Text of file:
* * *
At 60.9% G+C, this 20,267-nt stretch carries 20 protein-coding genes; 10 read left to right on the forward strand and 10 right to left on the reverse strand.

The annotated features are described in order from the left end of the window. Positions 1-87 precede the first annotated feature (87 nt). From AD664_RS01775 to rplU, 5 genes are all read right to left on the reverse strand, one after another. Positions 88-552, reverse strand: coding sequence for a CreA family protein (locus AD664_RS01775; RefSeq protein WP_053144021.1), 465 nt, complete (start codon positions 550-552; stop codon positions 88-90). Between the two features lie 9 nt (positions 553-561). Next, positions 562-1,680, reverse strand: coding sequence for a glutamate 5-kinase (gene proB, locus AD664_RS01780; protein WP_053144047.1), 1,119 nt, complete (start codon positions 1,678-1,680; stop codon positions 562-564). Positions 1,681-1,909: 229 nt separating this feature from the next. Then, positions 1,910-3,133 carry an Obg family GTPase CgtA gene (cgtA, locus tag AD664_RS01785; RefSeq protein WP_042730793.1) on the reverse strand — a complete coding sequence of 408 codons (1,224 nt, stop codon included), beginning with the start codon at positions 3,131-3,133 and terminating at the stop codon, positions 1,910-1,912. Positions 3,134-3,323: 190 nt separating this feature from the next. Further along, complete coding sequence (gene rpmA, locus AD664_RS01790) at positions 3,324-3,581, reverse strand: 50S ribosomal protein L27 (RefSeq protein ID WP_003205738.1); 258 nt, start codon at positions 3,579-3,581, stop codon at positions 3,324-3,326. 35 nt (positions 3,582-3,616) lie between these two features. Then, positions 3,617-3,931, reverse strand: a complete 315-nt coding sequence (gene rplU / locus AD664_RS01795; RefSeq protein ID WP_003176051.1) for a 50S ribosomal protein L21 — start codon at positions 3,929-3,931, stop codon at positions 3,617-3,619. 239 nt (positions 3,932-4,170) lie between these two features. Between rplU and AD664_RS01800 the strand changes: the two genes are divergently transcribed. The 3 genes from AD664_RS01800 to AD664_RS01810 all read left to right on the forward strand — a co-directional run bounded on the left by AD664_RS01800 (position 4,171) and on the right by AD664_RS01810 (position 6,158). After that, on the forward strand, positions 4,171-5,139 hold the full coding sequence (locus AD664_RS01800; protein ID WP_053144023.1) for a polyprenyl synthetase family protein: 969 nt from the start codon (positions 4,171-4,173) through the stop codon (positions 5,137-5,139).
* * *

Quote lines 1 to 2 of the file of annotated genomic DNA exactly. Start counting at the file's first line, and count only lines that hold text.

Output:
At 60.9% G+C, this 20,267-nt stretch carries 20 protein-coding genes; 10 read left to right on the forward strand and 10 right to left on the reverse strand.

The annotated features are described in order from the left end of the window. Positions 1-87 precede the first annotated feature (87 nt). From AD664_RS01775 to rplU, 5 genes are all read right to left on the reverse strand, one after another. Positions 88-552, reverse strand: coding sequence for a CreA family protein (locus AD664_RS01775; RefSeq protein WP_053144021.1), 465 nt, complete (start codon positions 550-552; stop codon positions 88-90). Between the two features lie 9 nt (positions 553-561). Next, positions 562-1,680, reverse strand: coding sequence for a glutamate 5-kinase (gene proB, locus AD664_RS01780; protein WP_053144047.1), 1,119 nt, complete (start codon positions 1,678-1,680; stop codon positions 562-564). Positions 1,681-1,909: 229 nt separating this feature from the next. Then, positions 1,910-3,133 carry an Obg family GTPase CgtA gene (cgtA, locus tag AD664_RS01785; RefSeq protein WP_042730793.1) on the reverse strand — a complete coding sequence of 408 codons (1,224 nt, stop codon included), beginning with the start codon at positions 3,131-3,133 and terminating at the stop codon, positions 1,910-1,912. Positions 3,134-3,323: 190 nt separating this feature from the next. Further along, complete coding sequence (gene rpmA, locus AD664_RS01790) at positions 3,324-3,581, reverse strand: 50S ribosomal protein L27 (RefSeq protein ID WP_003205738.1); 258 nt, start codon at positions 3,579-3,581, stop codon at positions 3,324-3,326. 35 nt (positions 3,582-3,616) lie between these two features. Then, positions 3,617-3,931, reverse strand: a complete 315-nt coding sequence (gene rplU / locus AD664_RS01795; RefSeq protein ID WP_003176051.1) for a 50S ribosomal protein L21 — start codon at positions 3,929-3,931, stop codon at positions 3,617-3,619. 239 nt (positions 3,932-4,170) lie between these two features. Between rplU and AD664_RS01800 the strand changes: the two genes are divergently transcribed. The 3 genes from AD664_RS01800 to AD664_RS01810 all read left to right on the forward strand — a co-directional run bounded on the left by AD664_RS01800 (position 4,171) and on the right by AD664_RS01810 (position 6,158). After that, on the forward strand, positions 4,171-5,139 hold the full coding sequence (locus AD664_RS01800; protein ID WP_053144023.1) for a polyprenyl synthetase family protein: 969 nt from the start codon (positions 4,171-4,173) through the stop codon (positions 5,137-5,139).